Chittenden Regional Correctional Facility

The Chittenden Regional Correctional Facility in South Burlington. 

The Chittenden Regional Correctional Facility, a women’s jail in South Burlington, is modifying and monitoring practices in response to the COVID-19 pandemic. The Other Paper exchanged correspondence with Monica Weeber, Administrative Services Director at the Vermont Department of Corrections, to learn more about those practices.  

The Other Paper: I wanted to confirm: All visits have been stopped at this time. 

Monica Weeber: The Department has suspended visits at all six facilities. Legal visits are still allowed. Information about visiting can be found the Department website. 

TOP: Is there a Skype or other alternative for the women to speak with visitors? If so, what is it? Do they have the same amount of time as a regular visit? 

Weeber: All inmates have received one, free 25-minute video visit per week and two free 5-minute calls per week. There are no restrictions on paid visits.  Inmates can continue to communicate with people via email and phone calls. 

TOP: How is the facility being sanitized at this time? 

Weeber: The lobby, halls, offices, program rooms, and multi-use rooms are cleaned twice daily with a modified bleach solution. The kitchen area is cleaned per food industry standards. 

Facility living units are cleaned at each head count.  CRCF has 9 head counts per day. This is a standard practice and includes cleaning bathrooms, tables, showers, doorknobs, handles, etc. 

TOP: How are transportation vehicles and other parts of the operation being cleaned? 

Weeber: Transport vehicles are cleaned after each use. 

TOP: Have any of the incarcerated women, corrections officers or other employees tested positive for COVID-19 or are being monitored for COVID-19? 

Weeber: Staff are cared for by their own physicians, they are screened and tested per their providers’ decision. 

We have been screening all new facility intakes since early February when the virus was confined to China. We have updated our screening to reflect the changes in risk factors such as including travel to places other than China. Most recently we adopted the screening questions developed by the Vermont Department of Health (VDH). Inmates are asked the questions prior to coming into the booking unit, if positive a mask is applied and medical is called for further review of the patient.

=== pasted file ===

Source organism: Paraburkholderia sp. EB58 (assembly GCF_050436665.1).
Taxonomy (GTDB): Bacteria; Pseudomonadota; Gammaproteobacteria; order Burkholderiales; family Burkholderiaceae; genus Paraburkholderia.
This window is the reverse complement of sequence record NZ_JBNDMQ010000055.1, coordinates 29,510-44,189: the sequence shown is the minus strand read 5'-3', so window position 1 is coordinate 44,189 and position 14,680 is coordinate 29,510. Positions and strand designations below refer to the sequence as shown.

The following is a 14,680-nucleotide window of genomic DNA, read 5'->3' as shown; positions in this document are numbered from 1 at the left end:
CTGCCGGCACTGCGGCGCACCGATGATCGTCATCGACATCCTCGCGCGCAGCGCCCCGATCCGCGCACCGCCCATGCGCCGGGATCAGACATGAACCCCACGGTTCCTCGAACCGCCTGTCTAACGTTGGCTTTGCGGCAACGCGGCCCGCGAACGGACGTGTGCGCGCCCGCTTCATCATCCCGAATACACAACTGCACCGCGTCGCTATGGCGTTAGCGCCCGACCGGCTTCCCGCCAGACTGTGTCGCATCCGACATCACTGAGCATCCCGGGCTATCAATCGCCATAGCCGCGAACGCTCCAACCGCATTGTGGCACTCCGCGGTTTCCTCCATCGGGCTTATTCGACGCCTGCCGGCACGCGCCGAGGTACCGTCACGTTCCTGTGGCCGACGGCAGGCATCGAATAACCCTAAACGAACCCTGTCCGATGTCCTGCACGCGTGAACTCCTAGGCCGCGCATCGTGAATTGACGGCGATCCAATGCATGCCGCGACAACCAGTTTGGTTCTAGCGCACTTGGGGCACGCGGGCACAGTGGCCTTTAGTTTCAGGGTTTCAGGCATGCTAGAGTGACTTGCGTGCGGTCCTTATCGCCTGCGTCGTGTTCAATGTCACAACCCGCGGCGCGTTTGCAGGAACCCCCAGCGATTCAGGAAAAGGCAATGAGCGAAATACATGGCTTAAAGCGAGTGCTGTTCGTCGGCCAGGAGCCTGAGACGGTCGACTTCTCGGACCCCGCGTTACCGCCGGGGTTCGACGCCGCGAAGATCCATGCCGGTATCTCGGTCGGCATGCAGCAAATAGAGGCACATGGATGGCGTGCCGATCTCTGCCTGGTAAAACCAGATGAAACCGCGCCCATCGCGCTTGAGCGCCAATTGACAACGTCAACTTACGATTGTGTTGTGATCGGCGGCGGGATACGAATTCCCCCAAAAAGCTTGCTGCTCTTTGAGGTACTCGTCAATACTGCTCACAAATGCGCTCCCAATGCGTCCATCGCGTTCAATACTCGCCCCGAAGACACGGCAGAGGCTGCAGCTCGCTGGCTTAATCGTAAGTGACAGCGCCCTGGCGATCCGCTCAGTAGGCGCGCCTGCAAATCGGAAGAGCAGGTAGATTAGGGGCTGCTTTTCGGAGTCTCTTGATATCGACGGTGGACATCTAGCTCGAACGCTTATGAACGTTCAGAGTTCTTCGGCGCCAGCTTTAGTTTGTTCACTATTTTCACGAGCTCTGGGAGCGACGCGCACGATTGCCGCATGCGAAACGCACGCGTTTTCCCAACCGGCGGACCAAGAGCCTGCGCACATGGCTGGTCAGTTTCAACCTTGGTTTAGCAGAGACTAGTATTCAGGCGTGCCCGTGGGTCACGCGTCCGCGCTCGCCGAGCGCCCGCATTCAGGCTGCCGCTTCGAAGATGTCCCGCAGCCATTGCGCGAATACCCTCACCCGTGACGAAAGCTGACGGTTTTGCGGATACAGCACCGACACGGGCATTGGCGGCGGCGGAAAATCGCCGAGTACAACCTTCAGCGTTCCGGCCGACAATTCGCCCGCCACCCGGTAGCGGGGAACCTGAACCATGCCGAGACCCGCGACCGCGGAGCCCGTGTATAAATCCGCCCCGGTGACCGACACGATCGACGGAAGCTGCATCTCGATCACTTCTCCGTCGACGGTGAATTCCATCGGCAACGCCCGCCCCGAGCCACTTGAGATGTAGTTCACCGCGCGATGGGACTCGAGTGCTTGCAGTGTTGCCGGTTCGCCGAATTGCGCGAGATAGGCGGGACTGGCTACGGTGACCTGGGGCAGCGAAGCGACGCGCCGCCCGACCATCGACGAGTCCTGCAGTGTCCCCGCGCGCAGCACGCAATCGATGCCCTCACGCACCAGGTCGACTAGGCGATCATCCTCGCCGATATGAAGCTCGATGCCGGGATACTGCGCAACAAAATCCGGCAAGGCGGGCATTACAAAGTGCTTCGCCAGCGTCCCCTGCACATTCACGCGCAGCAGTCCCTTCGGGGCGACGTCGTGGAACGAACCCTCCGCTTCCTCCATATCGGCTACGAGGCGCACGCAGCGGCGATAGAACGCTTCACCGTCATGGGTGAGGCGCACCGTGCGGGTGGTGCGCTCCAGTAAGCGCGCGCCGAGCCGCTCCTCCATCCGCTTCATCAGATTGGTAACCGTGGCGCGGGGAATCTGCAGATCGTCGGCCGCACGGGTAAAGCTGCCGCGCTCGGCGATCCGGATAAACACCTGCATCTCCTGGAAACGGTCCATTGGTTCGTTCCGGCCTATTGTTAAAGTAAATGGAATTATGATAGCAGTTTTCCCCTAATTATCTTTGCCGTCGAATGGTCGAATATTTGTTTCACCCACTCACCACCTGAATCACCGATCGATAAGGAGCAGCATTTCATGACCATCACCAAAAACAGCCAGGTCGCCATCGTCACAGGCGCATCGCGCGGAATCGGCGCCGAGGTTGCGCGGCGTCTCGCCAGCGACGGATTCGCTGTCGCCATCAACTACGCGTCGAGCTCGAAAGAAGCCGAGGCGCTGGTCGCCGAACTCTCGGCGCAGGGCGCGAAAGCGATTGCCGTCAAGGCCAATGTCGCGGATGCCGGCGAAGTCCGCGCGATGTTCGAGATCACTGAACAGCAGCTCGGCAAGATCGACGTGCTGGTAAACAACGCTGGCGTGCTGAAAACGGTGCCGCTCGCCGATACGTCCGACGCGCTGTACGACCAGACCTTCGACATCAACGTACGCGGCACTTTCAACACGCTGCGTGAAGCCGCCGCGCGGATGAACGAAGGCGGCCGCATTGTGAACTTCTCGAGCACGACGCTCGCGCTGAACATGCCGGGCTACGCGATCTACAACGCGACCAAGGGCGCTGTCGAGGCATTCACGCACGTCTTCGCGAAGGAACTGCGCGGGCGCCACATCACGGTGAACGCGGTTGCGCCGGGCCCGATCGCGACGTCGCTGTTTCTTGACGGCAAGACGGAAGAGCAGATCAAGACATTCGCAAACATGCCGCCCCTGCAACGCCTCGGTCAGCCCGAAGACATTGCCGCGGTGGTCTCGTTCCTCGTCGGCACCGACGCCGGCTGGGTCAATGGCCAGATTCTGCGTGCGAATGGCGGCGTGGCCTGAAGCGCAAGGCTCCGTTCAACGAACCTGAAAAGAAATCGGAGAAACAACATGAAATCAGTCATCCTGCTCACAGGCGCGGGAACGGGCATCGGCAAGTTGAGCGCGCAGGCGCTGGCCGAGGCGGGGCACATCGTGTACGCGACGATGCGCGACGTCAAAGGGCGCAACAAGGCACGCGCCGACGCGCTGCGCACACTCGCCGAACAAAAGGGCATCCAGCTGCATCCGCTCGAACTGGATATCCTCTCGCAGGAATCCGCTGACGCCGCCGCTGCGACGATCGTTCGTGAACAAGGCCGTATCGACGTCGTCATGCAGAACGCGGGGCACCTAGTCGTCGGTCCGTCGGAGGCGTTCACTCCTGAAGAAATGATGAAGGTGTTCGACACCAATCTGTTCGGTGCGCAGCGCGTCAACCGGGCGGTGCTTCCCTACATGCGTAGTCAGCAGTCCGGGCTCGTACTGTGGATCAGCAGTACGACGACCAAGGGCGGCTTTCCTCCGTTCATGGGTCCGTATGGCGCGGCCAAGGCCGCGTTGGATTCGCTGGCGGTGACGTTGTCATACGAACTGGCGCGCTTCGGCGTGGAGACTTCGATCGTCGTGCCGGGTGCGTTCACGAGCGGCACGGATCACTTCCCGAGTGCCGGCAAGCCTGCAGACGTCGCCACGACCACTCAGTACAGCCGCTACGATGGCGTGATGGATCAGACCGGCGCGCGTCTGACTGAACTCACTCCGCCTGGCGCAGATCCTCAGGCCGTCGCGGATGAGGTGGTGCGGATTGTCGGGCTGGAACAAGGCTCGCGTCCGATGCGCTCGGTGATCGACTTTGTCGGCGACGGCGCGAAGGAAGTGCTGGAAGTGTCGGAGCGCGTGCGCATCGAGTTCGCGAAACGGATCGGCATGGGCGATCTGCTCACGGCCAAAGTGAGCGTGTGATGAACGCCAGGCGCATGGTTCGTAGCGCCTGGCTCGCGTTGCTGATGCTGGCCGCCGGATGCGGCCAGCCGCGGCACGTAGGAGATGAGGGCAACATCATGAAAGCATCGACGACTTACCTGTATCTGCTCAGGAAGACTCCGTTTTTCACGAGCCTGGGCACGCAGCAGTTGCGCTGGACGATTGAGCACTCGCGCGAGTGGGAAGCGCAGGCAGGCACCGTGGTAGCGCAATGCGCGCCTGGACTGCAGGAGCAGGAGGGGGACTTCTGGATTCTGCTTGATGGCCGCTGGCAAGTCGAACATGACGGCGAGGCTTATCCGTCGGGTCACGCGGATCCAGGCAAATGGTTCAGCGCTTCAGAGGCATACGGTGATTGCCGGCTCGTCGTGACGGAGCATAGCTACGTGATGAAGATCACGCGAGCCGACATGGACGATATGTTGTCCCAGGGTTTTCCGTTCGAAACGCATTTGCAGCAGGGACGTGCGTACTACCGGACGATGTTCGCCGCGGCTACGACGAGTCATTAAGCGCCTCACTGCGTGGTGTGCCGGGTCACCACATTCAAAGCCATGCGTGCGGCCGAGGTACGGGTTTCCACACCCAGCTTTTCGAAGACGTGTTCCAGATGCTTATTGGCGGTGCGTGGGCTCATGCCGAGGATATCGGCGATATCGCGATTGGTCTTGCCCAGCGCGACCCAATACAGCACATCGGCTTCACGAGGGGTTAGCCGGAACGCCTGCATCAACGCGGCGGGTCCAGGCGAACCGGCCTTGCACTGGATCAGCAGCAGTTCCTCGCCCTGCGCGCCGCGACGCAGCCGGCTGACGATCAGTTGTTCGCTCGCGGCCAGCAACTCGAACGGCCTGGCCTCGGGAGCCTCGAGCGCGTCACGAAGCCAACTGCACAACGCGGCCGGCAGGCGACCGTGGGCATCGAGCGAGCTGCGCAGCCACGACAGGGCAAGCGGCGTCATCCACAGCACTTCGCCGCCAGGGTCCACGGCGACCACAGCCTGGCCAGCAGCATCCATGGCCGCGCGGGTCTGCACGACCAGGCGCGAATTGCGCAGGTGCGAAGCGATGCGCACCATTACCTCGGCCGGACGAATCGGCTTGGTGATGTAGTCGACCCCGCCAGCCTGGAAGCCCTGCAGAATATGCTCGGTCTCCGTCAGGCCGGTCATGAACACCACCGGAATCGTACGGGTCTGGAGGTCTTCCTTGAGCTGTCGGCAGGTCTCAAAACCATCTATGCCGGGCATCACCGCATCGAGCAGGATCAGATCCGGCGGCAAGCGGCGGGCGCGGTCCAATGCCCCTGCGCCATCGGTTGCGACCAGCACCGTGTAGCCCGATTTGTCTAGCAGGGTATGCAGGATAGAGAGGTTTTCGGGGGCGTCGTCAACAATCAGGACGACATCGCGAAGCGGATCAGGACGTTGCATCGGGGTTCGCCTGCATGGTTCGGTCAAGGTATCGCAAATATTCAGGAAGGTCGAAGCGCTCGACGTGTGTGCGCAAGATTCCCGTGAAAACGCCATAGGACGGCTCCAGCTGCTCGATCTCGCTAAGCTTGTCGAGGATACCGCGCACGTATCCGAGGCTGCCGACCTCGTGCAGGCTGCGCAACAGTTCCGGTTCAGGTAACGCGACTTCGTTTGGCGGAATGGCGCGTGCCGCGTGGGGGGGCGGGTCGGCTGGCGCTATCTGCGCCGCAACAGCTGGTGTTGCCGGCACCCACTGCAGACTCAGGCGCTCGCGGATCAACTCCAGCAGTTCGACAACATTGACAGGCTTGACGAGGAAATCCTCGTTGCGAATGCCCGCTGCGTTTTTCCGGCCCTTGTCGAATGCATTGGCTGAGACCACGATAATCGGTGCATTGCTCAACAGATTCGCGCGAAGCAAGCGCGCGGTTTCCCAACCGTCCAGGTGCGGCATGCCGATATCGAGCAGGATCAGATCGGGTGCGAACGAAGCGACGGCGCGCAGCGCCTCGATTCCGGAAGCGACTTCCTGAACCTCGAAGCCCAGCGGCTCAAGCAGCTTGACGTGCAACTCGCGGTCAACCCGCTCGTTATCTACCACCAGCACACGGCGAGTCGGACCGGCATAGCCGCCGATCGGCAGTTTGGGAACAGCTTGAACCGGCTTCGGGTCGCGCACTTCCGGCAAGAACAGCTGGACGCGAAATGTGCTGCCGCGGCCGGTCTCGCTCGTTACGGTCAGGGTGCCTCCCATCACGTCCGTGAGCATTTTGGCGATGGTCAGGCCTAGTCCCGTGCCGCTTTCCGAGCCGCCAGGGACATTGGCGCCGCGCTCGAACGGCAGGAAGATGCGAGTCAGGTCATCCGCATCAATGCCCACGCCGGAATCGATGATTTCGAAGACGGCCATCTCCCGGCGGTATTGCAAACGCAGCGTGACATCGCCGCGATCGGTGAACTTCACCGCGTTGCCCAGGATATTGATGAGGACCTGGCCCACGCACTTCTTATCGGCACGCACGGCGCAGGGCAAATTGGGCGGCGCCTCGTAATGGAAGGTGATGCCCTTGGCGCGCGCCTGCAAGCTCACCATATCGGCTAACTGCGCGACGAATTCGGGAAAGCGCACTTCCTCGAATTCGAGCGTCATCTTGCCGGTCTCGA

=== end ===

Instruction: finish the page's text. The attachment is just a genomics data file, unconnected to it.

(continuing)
We have not tested any inmates for the COVID19. At this time, we have not had indication to do so. Our medical contractor, Centurion, and the VTDOC Director of Nursing communicate directly with the state Emergency Operations Center (EOC) and VDH for guidance as needed for specific patient questions when they arise. 

TOP: What is the plan if anyone associated with the facility tests positive? 

Weeber: The DOC [Department of Corrections] is developing plans to manage this situation if it arises.  Further details are forthcoming. 

TOP: How many medical professionals are on hand at CRCF who could respond to COVID-19 illness?   

Weeber: This can change daily. Today, there are two providers on site. A provider can be an LPN, MD or PA. There are five nurses and one LNA. Our health care contractor, Centurion, is working with the DOC Director of Nursing to ensure consistent coverage at all six facilities. 

TOP: Would an incarcerated person who falls ill be sent to a local doctor or hospital? 

Weeber: We are developing plans to manage a case in a facility. The response will be determined by a health care provider on a case by case basis. Vermont DOC currently has three negative pressure (NP) cells that could be utilized if needed to include moving females to NWSCF [Northwest State Correctional Facility] for use of their NP cell. 

TOP: Are new women being accepted in the facility at this time? Will that change?  

Weeber: Yes. We have to accept people who are detained by law enforcement and the judiciary. This will not change.

TOP: Would women be moved from the prison if an outbreak occurred? Where would they go? 

Weeber: We are developing plans to manage a case in a facility. The response will be determined by a health care provider on a case by case basis.

TOP: Would the jail consider releasing low-risk women awaiting trial at this time to decrease the jail population and the possibility of spread? 

Weeber: DOC is reviewing ALL inmates who might be eligible for release. These decisions are made with the safety of the inmate and the public in mind.  

TOP: How many incarcerated women are in CRCF today?

Weeber: Today (3/18/2020), there are 120 women incarcerated. 

TOP: How many Correctional Officers work at CRCF? 

Weeber: CRCF has a 75 people in a correctional officer role. That number includes people who are on military leave or other types of leaves or absences.  On a typical day, the facility operates with about 55 correctional officers. 

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